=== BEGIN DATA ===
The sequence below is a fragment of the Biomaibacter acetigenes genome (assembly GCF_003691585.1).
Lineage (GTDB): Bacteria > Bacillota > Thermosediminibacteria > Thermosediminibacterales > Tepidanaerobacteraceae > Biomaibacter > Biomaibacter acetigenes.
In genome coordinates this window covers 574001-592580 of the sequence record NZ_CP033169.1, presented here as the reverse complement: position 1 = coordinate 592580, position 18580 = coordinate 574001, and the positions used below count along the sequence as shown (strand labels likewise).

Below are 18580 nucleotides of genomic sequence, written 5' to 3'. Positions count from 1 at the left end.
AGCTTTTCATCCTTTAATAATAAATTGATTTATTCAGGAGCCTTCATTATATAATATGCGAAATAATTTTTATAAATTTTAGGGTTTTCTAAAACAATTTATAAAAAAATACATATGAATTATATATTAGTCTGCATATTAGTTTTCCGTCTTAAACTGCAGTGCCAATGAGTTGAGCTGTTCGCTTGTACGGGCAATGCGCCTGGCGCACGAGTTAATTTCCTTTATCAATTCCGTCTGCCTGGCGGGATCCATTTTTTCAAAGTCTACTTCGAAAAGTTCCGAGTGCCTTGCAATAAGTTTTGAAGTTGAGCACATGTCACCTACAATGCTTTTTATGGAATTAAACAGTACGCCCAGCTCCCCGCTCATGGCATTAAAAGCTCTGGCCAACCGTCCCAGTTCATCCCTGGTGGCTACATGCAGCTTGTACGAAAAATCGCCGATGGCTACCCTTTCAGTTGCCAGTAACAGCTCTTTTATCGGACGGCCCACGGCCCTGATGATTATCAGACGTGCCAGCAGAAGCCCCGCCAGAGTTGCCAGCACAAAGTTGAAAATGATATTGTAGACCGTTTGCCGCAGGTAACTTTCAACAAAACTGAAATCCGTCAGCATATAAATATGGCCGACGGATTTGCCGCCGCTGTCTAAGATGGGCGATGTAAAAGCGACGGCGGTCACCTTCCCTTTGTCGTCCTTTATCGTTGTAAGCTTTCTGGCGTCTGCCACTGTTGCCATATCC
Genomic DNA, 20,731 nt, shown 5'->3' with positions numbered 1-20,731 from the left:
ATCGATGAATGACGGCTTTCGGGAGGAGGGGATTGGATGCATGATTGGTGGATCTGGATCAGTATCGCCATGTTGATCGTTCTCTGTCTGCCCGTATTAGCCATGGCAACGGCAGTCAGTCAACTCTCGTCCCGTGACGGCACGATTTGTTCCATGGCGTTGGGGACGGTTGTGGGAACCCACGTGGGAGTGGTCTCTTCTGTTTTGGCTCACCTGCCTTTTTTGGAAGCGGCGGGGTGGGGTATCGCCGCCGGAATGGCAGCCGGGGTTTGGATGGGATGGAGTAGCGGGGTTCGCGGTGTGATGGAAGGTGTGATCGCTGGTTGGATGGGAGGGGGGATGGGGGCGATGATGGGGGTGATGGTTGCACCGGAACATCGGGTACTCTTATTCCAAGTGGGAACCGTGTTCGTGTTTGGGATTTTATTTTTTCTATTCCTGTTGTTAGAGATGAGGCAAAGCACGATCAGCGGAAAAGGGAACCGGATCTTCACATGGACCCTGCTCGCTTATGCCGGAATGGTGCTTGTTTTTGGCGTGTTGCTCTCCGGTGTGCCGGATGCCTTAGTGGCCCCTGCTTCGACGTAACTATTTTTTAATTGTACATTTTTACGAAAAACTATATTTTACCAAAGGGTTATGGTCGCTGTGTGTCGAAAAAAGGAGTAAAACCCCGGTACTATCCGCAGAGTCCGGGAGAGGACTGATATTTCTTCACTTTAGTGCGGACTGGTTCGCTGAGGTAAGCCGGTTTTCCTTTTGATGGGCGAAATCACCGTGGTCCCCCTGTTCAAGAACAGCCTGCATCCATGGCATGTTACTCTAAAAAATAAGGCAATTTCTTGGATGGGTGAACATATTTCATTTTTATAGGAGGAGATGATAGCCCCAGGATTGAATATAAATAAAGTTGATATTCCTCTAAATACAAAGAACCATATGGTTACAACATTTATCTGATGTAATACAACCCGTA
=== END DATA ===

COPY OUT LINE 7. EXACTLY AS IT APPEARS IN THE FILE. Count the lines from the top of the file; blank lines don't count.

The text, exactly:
ATCGATGAATGACGGCTTTCGGGAGGAGGGGATTGGATGCATGATTGGTGGATCTGGATCAGTATCGCCATGTTGATCGTTCTCTGTCTGCCCGTATTAGCCATGGCAACGGCAGTCAGTCAACTCTCGTCCCGTGACGGCACGATTTGTTCCATGGCGTTGGGGACGGTTGTGGGAACCCACGTGGGAGTGGTCTCTTCTGTTTTGGCTCACCTGCCTTTTTTGGAAGCGGCGGGGTGGGGTATCGCCGCCGGAATGGCAGCCGGGGTTTGGATGGGATGGAGTAGCGGGGTTCGCGGTGTGATGGAAGGTGTGATCGCTGGTTGGATGGGAGGGGGGATGGGGGCGATGATGGGGGTGATGGTTGCACCGGAACATCGGGTACTCTTATTCCAAGTGGGAACCGTGTTCGTGTTTGGGATTTTATTTTTTCTATTCCTGTTGTTAGAGATGAGGCAAAGCACGATCAGCGGAAAAGGGAACCGGATCTTCACATGGACCCTGCTCGCTTATGCCGGAATGGTGCTTGTTTTTGGCGTGTTGCTCTCCGGTGTGCCGGATGCCTTAGTGGCCCCTGCTTCGACGTAACTATTTTTTAATTGTACATTTTTACGAAAAACTATATTTTACCAAAGGGTTATGGTCGCTGTGTGTCGAAAAAAGGAGTAAAACCCCGGTACTATCCGCAGAGTCCGGGAGAGGACTGATATTTCTTCACTTTAGTGCGGACTGGTTCGCTGAGGTAAGCCGGTTTTCCTTTTGATGGGCGAAATCACCGTGGTCCCCCTGTTCAAGAACAGCCTGCATCCATGGCATGTTACTCTAAAAAATAAGGCAATTTCTTGGATGGGTGAACATATTTCATTTTTATAGGAGGAGATGATAGCCCCAGGATTGAATATAAATAAAGTTGATATTCCTCTAAATACAAAGAACCATATGGTTACAACATTTATCTGATGTAATACAACCCGTA